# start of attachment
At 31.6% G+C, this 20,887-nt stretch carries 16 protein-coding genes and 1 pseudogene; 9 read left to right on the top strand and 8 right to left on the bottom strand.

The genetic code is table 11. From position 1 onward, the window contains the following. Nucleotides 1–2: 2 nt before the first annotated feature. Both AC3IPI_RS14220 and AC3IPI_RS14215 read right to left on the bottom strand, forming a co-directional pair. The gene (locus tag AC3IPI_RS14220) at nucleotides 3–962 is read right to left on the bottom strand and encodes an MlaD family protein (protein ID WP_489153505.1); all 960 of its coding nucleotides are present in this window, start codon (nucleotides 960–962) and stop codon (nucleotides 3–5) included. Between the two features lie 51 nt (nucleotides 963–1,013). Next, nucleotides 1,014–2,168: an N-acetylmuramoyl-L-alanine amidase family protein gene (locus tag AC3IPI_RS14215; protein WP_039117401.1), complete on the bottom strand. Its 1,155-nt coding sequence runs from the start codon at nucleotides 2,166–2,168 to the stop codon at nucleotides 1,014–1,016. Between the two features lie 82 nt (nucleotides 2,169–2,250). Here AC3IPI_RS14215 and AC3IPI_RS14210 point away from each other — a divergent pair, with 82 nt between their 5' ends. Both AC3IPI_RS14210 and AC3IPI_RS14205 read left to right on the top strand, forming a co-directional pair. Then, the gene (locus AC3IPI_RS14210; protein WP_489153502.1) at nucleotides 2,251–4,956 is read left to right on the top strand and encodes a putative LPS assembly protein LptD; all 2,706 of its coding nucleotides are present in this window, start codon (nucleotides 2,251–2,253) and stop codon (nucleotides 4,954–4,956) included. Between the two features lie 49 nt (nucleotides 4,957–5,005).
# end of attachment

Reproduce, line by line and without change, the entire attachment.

At 31.6% G+C, this 20,887-nt stretch carries 16 protein-coding genes and 1 pseudogene; 9 read left to right on the top strand and 8 right to left on the bottom strand.

The genetic code is table 11. From position 1 onward, the window contains the following. Nucleotides 1–2: 2 nt before the first annotated feature. Both AC3IPI_RS14220 and AC3IPI_RS14215 read right to left on the bottom strand, forming a co-directional pair. The gene (locus tag AC3IPI_RS14220) at nucleotides 3–962 is read right to left on the bottom strand and encodes an MlaD family protein (protein ID WP_489153505.1); all 960 of its coding nucleotides are present in this window, start codon (nucleotides 960–962) and stop codon (nucleotides 3–5) included. Between the two features lie 51 nt (nucleotides 963–1,013). Next, nucleotides 1,014–2,168: an N-acetylmuramoyl-L-alanine amidase family protein gene (locus tag AC3IPI_RS14215; protein WP_039117401.1), complete on the bottom strand. Its 1,155-nt coding sequence runs from the start codon at nucleotides 2,166–2,168 to the stop codon at nucleotides 1,014–1,016. Between the two features lie 82 nt (nucleotides 2,169–2,250). Here AC3IPI_RS14215 and AC3IPI_RS14210 point away from each other — a divergent pair, with 82 nt between their 5' ends. Both AC3IPI_RS14210 and AC3IPI_RS14205 read left to right on the top strand, forming a co-directional pair. Then, the gene (locus AC3IPI_RS14210; protein WP_489153502.1) at nucleotides 2,251–4,956 is read left to right on the top strand and encodes a putative LPS assembly protein LptD; all 2,706 of its coding nucleotides are present in this window, start codon (nucleotides 2,251–2,253) and stop codon (nucleotides 4,954–4,956) included. Between the two features lie 49 nt (nucleotides 4,957–5,005).